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The Free Lance-Star (US)
Fredericksburg, Virginia, newspaper
Thursday, April 14, 1994
Painting musical pictures: Tori Amos talks to the mountain
By Mary Campbell
Associated Press Writer
NEW YORK - Singer-songwriter-pianist Tori Amos, whose new "Under the Pink" album follows her first LP, "Little Earthquakes," says she feels like a pioneer, searching and gathering her inner territory.
"I'm trying to find pieces of myself I've left scattered all over the place. I discover more all the time. There is so much to discover," she says.
"I feel like I'm in a wagon. I never knew over this hill I'd see 200 miles. I can't worry about getting to that hill. I've got to check this place out for a while."
Her first album has been described as "plaintive, piano-based ballads of abuse and betrayal." The new one is less victim-oriented and less stark. Her music can be ethereal. Her conversation, like her lyrics, slips out in images rather than flows like a succession of facts.
But there are facts. She was born in North Carolina, daughter of a Methodist minister. She started playing piano as a youngster and went to the Peabody Conservatory in Baltimore from ages 5 to 11. She left because the school didn't approve of playing by ear.
Amos, who has a 250-date tour this year in the United States, Europe and Asia, composes mainly at the piano. She lives in London and recorded the new album on Indian land in New Mexico.
"I knew I wanted to work with [producer] Eric Rosse and I didn't want to be in a city in a studio," she related in an interview. "He found this place. I loved it, of course. It was very humbling, the whole Pueble vibe being really heavy there. They have a saying, 'The mountain spits you out if it doesn't like you.' It was spitting me out 50 times a day. The gardener asked why I thought the mountain didn't like me. I didn't know. He said, 'Talk to the mountain.'
"It is not a relaxing place. It is very challenging. What happened was, I asked the mountain why it didn't like me. The message I got back was, 'You think you know so much, young waif, and you've really accomplished a lot. So pat yourself on the back. Then let's move on. Let's not wallow where we are. Let's now take the next trail.'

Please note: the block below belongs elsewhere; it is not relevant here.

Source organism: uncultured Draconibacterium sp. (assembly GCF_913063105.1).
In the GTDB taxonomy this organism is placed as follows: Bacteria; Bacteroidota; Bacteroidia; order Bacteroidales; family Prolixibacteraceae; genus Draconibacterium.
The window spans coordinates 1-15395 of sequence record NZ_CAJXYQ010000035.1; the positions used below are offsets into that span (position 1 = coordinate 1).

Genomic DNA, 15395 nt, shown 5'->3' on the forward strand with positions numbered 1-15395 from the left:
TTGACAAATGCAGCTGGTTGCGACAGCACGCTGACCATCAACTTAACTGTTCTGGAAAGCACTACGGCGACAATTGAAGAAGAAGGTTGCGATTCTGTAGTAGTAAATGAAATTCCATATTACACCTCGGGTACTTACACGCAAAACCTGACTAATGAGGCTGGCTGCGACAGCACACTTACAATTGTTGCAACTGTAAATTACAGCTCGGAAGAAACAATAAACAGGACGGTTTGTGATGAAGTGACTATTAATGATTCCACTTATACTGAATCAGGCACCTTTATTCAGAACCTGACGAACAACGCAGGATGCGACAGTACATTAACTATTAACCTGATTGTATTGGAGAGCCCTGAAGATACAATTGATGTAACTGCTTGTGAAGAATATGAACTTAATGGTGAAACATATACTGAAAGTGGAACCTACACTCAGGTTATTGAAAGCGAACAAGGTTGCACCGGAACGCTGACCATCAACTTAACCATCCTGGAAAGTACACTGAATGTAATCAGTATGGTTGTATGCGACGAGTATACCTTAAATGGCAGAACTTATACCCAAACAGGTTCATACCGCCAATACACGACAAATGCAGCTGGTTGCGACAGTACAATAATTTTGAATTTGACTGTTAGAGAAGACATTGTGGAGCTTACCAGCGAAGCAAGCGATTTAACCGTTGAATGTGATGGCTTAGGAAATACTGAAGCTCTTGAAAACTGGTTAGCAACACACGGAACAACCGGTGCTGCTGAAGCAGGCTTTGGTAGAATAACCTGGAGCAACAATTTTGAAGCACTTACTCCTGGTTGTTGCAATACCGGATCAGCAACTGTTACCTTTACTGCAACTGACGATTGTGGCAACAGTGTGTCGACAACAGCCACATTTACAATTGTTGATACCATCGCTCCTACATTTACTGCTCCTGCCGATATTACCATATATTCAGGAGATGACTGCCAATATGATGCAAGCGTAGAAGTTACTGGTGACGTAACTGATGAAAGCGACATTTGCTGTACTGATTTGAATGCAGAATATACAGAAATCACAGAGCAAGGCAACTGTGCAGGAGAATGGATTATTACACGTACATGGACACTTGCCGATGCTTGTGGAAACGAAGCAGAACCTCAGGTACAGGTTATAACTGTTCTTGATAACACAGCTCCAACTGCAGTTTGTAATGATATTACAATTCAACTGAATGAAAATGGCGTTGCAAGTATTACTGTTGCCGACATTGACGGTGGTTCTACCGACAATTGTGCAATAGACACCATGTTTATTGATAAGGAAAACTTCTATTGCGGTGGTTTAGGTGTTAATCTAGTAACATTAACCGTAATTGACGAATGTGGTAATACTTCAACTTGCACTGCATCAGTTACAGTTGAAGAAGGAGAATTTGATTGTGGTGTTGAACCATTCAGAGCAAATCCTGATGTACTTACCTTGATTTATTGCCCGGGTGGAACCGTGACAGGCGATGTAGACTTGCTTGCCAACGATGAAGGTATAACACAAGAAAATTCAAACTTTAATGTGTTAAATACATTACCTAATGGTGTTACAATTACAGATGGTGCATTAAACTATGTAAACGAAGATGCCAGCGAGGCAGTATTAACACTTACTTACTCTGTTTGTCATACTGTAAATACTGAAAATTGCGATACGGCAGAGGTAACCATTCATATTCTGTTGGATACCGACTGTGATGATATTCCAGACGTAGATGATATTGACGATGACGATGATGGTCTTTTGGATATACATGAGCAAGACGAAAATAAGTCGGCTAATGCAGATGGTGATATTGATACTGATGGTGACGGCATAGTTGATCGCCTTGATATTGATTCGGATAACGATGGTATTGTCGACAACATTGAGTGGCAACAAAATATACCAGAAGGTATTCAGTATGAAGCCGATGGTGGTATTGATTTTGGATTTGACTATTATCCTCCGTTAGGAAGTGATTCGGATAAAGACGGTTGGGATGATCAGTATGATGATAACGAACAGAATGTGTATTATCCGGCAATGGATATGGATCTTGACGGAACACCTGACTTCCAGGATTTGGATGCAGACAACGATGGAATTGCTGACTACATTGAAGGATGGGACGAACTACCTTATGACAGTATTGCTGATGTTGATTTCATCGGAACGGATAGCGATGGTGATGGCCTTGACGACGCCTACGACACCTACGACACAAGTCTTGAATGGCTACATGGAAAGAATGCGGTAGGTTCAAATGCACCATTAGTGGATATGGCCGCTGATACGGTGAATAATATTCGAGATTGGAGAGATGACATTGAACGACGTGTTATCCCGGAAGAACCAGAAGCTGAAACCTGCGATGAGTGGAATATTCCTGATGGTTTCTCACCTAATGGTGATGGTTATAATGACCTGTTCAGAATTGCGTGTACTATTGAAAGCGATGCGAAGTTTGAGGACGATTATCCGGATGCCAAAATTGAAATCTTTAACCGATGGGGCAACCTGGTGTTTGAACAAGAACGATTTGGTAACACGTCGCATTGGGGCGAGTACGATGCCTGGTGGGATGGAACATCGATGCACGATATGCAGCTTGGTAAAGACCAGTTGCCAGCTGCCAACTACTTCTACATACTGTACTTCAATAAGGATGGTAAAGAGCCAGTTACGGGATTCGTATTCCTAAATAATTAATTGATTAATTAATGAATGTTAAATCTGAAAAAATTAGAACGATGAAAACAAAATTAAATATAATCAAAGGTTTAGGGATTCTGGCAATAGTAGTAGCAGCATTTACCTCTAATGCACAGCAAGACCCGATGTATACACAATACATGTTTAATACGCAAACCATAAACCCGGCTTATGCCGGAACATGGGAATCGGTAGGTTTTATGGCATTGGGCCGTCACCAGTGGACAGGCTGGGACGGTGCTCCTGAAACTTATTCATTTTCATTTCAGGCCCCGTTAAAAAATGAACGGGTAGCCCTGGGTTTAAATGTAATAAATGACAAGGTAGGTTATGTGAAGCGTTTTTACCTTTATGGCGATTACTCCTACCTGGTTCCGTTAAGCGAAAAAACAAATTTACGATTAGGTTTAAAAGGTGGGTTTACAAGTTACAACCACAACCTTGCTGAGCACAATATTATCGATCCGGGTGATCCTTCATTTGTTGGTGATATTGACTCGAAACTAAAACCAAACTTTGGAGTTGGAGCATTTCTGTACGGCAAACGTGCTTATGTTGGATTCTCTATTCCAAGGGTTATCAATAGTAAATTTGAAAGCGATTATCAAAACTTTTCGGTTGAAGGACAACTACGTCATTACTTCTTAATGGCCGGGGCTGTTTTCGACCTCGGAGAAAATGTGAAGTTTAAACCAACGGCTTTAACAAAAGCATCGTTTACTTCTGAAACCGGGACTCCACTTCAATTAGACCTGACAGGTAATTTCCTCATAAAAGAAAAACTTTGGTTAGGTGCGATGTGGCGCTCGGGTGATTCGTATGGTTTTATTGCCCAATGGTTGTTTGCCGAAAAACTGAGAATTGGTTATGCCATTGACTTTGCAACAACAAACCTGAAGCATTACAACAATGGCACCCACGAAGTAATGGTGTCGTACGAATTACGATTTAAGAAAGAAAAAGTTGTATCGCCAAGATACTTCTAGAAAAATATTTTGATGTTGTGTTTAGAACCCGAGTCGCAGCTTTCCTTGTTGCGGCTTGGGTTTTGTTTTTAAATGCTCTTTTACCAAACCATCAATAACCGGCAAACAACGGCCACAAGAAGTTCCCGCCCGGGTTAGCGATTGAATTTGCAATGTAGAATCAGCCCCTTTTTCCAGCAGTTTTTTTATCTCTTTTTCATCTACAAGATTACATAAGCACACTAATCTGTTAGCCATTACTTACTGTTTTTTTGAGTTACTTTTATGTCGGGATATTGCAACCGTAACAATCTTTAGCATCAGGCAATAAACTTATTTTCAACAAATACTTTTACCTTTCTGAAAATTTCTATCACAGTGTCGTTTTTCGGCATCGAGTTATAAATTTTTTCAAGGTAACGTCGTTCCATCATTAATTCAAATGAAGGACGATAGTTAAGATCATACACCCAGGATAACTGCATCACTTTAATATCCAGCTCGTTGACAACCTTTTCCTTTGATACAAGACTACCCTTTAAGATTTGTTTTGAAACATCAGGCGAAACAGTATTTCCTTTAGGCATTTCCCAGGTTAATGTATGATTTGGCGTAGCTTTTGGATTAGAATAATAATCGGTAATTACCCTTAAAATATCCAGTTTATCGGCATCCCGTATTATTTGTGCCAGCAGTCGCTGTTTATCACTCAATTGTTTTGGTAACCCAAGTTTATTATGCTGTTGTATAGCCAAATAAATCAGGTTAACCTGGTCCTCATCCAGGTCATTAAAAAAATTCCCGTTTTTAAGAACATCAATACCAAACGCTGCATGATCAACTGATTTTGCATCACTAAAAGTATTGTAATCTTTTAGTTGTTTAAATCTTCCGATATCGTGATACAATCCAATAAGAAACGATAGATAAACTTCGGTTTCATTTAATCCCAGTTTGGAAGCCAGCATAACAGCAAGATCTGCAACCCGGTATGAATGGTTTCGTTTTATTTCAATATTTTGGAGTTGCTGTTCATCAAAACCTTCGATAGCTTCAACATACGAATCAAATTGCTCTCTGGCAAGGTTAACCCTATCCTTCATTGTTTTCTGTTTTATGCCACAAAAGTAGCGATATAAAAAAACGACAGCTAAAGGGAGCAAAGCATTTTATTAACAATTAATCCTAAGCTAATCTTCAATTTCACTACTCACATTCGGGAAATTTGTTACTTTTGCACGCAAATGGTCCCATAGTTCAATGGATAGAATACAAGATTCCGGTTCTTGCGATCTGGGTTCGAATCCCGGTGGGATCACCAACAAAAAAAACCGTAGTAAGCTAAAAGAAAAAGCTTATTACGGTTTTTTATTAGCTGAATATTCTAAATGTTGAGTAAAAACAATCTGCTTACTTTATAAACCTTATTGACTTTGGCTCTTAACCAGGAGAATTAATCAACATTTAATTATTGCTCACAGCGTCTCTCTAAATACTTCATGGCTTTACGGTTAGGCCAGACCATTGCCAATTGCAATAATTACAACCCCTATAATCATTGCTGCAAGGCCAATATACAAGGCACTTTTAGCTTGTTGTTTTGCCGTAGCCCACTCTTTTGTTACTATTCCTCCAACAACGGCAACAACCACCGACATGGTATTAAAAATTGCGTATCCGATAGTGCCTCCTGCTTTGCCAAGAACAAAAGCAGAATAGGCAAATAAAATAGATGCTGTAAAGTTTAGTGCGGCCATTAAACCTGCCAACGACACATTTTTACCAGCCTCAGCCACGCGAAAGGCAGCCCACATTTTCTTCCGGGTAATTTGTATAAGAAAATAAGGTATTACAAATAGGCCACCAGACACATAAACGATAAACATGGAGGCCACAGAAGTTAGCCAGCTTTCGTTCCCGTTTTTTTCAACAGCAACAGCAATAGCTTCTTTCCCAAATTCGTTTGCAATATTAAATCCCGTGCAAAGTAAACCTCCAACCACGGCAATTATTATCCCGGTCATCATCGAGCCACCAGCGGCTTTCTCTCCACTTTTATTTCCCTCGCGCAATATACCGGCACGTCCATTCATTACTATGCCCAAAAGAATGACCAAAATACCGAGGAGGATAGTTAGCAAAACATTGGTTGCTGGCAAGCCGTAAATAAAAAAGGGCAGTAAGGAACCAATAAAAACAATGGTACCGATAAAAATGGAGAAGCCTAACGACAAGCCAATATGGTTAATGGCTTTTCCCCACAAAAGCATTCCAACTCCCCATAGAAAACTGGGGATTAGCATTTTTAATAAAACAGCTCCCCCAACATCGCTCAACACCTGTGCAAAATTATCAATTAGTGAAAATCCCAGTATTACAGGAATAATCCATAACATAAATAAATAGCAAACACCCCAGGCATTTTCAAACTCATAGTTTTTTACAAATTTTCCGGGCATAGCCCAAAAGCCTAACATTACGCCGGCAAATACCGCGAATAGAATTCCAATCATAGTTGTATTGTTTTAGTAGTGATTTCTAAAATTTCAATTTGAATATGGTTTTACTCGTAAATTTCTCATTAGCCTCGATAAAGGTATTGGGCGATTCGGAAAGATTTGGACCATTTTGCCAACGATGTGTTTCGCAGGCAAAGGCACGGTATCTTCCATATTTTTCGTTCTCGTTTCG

"I think 'Little Earthquakes' was really about looking at things I had to look at, my first door opening up to things I'd closed off since I was a little kid. I'd numbed parts of myself so they wouldn't get hurt."
One song on that album was "Me and a Gun," about being raped.
Now, she said, "I have an amazing man in my life who has really helped me work through not equating sex with violence."
After that album, which sold well, and the 14-month tour that followed its 1992 release, Amos wasn't in the mood to write songs right away. But a muse visited, with a message much like the mountain's.
"She has contact with me between my waking and sleeping world," Amos says. "She is my unconscious. She said, 'There are some babes here who want to talk to you. Willingly or unwillingly, some things need to be looked at by you now. You find you like being a victim; let's admit it. These girls are tools for you to see how you really behave. You need to deal with what you're hiding.'
"I said, 'When is this going to stop?' She said, 'Well, never. Why should you want it to?'
"All my songs are living thoughts. They have birth certificates. They're alive."
Some listeners find Amos' songs obscure, but she says themes are boring without magic.
"The listener has to see the pictures, smell the room, be there experiencing it. That's what a true songwriter wants."
However, Amos says, her songs contain signposts to meaning. "In every song there is a moment of complete clarity. But it is not a linear journey. This is not TV. You've got to work for your supper here. The listener has to be involved.
"If you go from an analytical viewpoint, you're going to be lost. Your mind will not allow you to get to those places that make you feel this. I'm giving you a feeling, little piles of feelings. I'm not telling you a message."
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